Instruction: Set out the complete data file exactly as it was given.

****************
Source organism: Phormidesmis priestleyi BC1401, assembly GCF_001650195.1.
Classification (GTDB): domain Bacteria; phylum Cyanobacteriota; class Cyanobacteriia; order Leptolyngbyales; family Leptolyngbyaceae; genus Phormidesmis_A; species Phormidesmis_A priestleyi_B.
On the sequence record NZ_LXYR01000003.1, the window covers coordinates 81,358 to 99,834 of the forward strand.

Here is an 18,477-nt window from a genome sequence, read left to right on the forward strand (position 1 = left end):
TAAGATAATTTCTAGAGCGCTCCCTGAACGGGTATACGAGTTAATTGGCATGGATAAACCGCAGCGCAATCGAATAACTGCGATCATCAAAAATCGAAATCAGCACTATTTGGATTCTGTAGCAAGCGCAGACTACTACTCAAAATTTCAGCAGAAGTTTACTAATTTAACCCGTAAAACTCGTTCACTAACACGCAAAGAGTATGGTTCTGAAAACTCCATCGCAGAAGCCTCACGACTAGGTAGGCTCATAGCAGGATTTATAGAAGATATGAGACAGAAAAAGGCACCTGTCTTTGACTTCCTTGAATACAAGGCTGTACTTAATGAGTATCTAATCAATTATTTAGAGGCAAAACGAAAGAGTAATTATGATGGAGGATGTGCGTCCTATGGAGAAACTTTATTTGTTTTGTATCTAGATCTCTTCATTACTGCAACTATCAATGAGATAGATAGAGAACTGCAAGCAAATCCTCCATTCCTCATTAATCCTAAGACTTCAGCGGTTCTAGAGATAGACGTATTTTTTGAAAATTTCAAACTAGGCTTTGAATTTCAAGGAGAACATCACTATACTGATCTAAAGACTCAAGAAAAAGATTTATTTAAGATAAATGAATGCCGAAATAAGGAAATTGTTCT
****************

Source organism: Phormidesmis priestleyi BC1401, assembly GCF_001650195.1.
Classification (GTDB): domain Bacteria; phylum Cyanobacteriota; class Cyanobacteriia; order Leptolyngbyales; family Leptolyngbyaceae; genus Phormidesmis_A; species Phormidesmis_A priestleyi_B.
On the sequence record NZ_LXYR01000003.1, the window covers coordinates 81,358 to 99,834 of the forward strand.

Here is an 18,477-nt window from a genome sequence, read left to right on the forward strand (position 1 = left end):
TAAGATAATTTCTAGAGCGCTCCCTGAACGGGTATACGAGTTAATTGGCATGGATAAACCGCAGCGCAATCGAATAACTGCGATCATCAAAAATCGAAATCAGCACTATTTGGATTCTGTAGCAAGCGCAGACTACTACTCAAAATTTCAGCAGAAGTTTACTAATTTAACCCGTAAAACTCGTTCACTAACACGCAAAGAGTATGGTTCTGAAAACTCCATCGCAGAAGCCTCACGACTAGGTAGGCTCATAGCAGGATTTATAGAAGATATGAGACAGAAAAAGGCACCTGTCTTTGACTTCCTTGAATACAAGGCTGTACTTAATGAGTATCTAATCAATTATTTAGAGGCAAAACGAAAGAGTAATTATGATGGAGGATGTGCGTCCTATGGAGAAACTTTATTTGTTTTGTATCTAGATCTCTTCATTACTGCAACTATCAATGAGATAGATAGAGAACTGCAAGCAAATCCTCCATTCCTCATTAATCCTAAGACTTCAGCGGTTCTAGAGATAGACGTATTTTTTGAAAATTTCAAACTAGGCTTTGAATTTCAAGGAGAACATCACTATACTGATCTAAAGACTCAAGAAAAAGATTTATTTAAGATAAATGAATGCCGAAATAAGGAAATTGTTCT